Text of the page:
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Susan Bandoni Muench

Chair and Professor of Biology
Integrated Science Center 332A
585-245-5309
bandoni@geneseo.edu
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Dr. Muench has been a member of the Geneseo faculty since 1992.

Dr. Susan Bandoni Muench is Professor of Biology, and is an evolutionary biologist interested in host-parasite coevolution.  For more than 20 years, she has studied schistosomiasis, a neglected tropical disease prevalent in Africa and Latin America.  She has been awarded the Spencer J. Roemer supported professorship for 2012 - 2015 to support her teaching and research in Ghana.  Dr. Muench heads a summer study abroad program in Ghana that introduces students to public health issues through cultural and ecological excursions.

Office Hours Fall 2021

Face to face:

  • Monday 2:30-3:45 p.m.
  • Wednesday 1:30-2:20 p.m.
  • Friday 9:30-10:20 a.m.
  • Or by appointment

Curriculum Vitae

Education

  • Ph.D., University of New Mexico, 1991

  • M.S., University of British Columbia, 1985

  • B.S. in Biology, University of British Columbia, 1983

Research Interests

  • Systematics of Parasitic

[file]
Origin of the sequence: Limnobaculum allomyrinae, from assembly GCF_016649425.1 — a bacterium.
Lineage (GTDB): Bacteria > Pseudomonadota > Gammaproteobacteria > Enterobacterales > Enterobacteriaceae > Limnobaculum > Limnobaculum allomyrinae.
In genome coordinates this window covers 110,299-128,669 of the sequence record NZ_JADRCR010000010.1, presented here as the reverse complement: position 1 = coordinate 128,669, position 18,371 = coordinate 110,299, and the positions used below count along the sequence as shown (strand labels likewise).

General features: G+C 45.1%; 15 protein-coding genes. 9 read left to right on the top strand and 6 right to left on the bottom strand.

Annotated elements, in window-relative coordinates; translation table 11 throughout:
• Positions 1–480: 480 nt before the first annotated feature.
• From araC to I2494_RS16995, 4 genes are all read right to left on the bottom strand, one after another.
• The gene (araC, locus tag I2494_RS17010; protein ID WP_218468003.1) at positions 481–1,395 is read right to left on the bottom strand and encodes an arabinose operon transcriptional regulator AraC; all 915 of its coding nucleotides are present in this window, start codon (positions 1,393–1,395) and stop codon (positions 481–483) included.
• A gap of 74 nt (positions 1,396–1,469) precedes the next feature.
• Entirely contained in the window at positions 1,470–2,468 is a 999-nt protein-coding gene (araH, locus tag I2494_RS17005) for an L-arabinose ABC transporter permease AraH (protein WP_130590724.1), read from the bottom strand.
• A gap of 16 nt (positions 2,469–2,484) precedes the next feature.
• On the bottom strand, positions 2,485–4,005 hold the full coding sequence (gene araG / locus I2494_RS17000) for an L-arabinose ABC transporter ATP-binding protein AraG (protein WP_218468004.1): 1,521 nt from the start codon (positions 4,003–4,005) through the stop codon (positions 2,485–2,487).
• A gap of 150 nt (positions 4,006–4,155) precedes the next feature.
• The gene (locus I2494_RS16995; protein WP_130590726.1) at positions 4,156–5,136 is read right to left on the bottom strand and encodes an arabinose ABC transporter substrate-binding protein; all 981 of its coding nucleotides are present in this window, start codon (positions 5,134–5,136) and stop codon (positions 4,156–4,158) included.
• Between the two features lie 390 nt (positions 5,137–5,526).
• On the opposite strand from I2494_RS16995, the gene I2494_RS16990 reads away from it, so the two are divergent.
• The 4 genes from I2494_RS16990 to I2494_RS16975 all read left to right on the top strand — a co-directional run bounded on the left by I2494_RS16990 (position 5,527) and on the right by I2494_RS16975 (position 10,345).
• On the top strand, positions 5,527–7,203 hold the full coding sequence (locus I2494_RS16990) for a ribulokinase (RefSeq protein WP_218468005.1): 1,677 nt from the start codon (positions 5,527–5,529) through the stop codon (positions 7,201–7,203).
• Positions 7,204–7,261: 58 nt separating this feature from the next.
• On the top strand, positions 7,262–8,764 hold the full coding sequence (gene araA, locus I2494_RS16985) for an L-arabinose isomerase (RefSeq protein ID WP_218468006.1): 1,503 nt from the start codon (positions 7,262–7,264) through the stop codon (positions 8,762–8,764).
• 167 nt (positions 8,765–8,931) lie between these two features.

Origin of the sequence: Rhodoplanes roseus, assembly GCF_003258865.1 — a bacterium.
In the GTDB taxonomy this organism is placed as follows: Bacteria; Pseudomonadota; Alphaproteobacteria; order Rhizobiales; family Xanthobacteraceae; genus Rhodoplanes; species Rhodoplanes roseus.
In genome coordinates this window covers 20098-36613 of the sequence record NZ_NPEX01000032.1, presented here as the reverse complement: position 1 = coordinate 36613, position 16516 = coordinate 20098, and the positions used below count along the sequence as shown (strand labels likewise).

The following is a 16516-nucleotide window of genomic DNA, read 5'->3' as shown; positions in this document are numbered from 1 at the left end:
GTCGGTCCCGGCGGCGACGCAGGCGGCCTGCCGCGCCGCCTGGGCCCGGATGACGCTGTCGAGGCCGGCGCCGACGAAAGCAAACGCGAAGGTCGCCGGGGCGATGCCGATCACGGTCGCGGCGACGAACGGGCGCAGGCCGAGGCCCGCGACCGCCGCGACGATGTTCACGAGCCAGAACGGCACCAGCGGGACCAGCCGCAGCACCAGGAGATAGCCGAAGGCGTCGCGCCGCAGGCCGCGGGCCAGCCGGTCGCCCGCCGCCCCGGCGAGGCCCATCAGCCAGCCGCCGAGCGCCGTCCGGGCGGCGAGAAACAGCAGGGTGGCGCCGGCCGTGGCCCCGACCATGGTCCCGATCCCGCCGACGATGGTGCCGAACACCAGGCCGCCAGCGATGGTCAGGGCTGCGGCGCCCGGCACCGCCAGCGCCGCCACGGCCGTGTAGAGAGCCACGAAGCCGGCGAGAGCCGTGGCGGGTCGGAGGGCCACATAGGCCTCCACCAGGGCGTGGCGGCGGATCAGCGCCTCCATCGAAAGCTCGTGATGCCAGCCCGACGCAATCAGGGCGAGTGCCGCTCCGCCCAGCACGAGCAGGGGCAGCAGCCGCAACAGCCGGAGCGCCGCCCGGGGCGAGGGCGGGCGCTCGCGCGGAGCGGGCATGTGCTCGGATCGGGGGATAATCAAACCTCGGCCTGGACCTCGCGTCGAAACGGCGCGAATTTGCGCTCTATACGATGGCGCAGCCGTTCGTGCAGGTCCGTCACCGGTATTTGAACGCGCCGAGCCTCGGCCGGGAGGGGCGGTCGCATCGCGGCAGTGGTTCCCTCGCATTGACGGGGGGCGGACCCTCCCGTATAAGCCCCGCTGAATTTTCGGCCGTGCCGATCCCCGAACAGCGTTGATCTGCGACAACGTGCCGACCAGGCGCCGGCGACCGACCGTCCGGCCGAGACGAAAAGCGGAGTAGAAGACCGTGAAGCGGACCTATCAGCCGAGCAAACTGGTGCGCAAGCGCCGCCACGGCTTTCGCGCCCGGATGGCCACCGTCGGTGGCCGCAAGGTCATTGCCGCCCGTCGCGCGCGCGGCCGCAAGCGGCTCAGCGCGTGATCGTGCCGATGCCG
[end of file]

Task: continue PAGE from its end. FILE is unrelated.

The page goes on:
• Systematics of Phylogenetic Reconstruction

  • Host-Parasite Coevolution & Biogeography

Classes

  • BIOL 117: Gen Biol:Cells,Genetics,Evol

    An introductory course in the biological sciences covering cells, information coding and transfer, evolution, and diversity of unicellular organisms. This course will emphasize examples from both the plant and animal kingdoms using an integrated approach. Counts for general education only when taken with BIOL 116. Intended for science majors and other well-prepared students.

  • BIOL 318: M/Health and Developing World

    Students in this course will examine the biology of health and disease by focusing on public health in Africa, Asia, Latin America and the Caribbean. This course will explore the biology of infectious diseases and their influences on history and culture in these regions as well as the social and economic impact of public health for contemporary societies. Topics addressed also include global change and the global shift to non-communicable disease. Topics addressed will also include prospects for change through collaborative scientific research.